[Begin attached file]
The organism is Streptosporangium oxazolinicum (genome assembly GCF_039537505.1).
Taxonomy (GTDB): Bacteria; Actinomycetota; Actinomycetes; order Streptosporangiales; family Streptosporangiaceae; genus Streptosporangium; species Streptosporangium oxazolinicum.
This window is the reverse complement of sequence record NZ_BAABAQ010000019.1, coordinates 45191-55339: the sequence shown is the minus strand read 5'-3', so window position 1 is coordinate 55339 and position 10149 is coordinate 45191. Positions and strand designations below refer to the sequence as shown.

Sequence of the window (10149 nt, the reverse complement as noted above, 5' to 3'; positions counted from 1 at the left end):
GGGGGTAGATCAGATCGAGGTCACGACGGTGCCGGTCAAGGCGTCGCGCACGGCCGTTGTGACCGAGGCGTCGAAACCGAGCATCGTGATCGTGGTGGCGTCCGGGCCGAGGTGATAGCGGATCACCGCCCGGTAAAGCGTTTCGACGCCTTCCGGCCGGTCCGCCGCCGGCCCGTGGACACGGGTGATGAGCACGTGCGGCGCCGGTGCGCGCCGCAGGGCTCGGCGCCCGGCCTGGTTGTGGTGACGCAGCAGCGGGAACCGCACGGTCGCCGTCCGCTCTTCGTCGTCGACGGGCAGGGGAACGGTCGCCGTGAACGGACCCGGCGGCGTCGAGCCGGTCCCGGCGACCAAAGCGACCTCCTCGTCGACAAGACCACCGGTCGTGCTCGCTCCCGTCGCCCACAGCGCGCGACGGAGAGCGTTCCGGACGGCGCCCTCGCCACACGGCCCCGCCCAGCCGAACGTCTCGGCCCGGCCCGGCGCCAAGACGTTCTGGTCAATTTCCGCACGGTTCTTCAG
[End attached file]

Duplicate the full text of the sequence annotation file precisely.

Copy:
The organism is Streptosporangium oxazolinicum (genome assembly GCF_039537505.1).
Taxonomy (GTDB): Bacteria; Actinomycetota; Actinomycetes; order Streptosporangiales; family Streptosporangiaceae; genus Streptosporangium; species Streptosporangium oxazolinicum.
This window is the reverse complement of sequence record NZ_BAABAQ010000019.1, coordinates 45191-55339: the sequence shown is the minus strand read 5'-3', so window position 1 is coordinate 55339 and position 10149 is coordinate 45191. Positions and strand designations below refer to the sequence as shown.

Sequence of the window (10149 nt, the reverse complement as noted above, 5' to 3'; positions counted from 1 at the left end):
GGGGGTAGATCAGATCGAGGTCACGACGGTGCCGGTCAAGGCGTCGCGCACGGCCGTTGTGACCGAGGCGTCGAAACCGAGCATCGTGATCGTGGTGGCGTCCGGGCCGAGGTGATAGCGGATCACCGCCCGGTAAAGCGTTTCGACGCCTTCCGGCCGGTCCGCCGCCGGCCCGTGGACACGGGTGATGAGCACGTGCGGCGCCGGTGCGCGCCGCAGGGCTCGGCGCCCGGCCTGGTTGTGGTGACGCAGCAGCGGGAACCGCACGGTCGCCGTCCGCTCTTCGTCGTCGACGGGCAGGGGAACGGTCGCCGTGAACGGACCCGGCGGCGTCGAGCCGGTCCCGGCGACCAAAGCGACCTCCTCGTCGACAAGACCACCGGTCGTGCTCGCTCCCGTCGCCCACAGCGCGCGACGGAGAGCGTTCCGGACGGCGCCCTCGCCACACGGCCCCGCCCAGCCGAACGTCTCGGCCCGGCCCGGCGCCAAGACGTTCTGGTCAATTTCCGCACGGTTCTTCAG